(one o'clock in the morning) were asleep. When he met them a few days

afterward, they both told him that at one o'clock they had awakened under

the impression that he was in their room. The experience was so vivid that

they could not go to sleep for some time, and looked at their watches to

note the time." Cases of this kind are quite common, and many

experimenters have had equally good results with this phase of thought

transference. You will remember that there is no actual projection of the

astral body, in most of these cases, but merely a strong impression caused

by concentrated thought.



Another interesting case is that of the late Bishop Wilberforce, and is

recorded in his biography, as follows: The Bishop was in his library at

Cuddleson, with three or four of his clergy with him at the same table.

The Bishop suddenly raised his hand to his head, and exclaimed: "I am

certain that something has happened to one of my sons." It afterwards

transpired that just at that time his eldest son's foot was badly crushed

by an accident on board his ship, the son being at sea. The Bishop himself

recorded the circumstance in a letter to Miss Noel, saying: "It is curious

that at the time of his accident I was so possessed with the depressing

consciousness of some evil having befallen my son, Herbert, that at the

last, I wrote down that I was unable to shake off the impression that

something had happened to him, and noted this down for remembrance." There

is nothing unusual about this case, for it has been duplicated in the

experience of many persons. Its chief importance lies in the fact that it

is recorded by a man of wide reputation and high standing, and also that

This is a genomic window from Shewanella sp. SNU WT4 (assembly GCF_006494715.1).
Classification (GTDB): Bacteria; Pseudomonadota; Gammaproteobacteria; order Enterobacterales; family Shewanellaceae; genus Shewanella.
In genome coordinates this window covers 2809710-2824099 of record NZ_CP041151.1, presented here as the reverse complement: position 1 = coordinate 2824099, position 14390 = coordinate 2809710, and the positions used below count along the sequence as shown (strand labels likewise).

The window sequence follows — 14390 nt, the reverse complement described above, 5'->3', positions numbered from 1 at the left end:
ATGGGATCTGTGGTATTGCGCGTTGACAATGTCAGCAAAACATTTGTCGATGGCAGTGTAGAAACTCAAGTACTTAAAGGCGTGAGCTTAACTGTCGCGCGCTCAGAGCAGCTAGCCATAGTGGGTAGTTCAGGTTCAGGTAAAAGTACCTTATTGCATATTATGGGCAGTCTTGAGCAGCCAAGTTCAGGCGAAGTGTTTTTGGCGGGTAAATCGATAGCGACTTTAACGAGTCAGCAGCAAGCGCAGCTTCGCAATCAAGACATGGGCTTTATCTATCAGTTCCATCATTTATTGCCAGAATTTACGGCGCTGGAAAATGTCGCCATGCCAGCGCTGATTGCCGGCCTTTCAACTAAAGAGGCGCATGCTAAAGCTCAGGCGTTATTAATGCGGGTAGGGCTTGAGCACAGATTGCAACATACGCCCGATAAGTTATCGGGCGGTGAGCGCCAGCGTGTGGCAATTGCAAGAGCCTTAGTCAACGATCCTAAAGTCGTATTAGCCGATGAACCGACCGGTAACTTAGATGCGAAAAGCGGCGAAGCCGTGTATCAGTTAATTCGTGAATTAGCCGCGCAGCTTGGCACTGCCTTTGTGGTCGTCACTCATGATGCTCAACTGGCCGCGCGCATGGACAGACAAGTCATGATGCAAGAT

the Bishop had taken the precaution to note down the thing at the time,

instead of merely recalling it after he had heard of the accident.



You will notice that in many cases of this kind the phenomenon closely

approaches the aspect of true clairvoyance, or astral sensing. In some

cases there appears to be a blending of both telepathy and astral

clairvoyance. In fact, there is but very little difference between the

highest phases of ordinary telepathy, and the more common phases of

clairvoyance. Here, as in many other cases of Nature's forces, there seems

to be a gradual blending, rather than a sharp dividing line between the

two classes of phenomena. Moreover, the student developing his telepathic

powers will frequently find that he is beginning to unfold at least

occasional flashes of clairvoyance.



In the case of telepathy, the recipient merely senses what is in the mind

of the projector. In some cases a picture in the mind of the projector may

be seen by the recipient, and may thus be mistaken for a case of pure

clairvoyance. But, in investigating closely, it will be found that the

real scene was slightly different from the impression, in which case it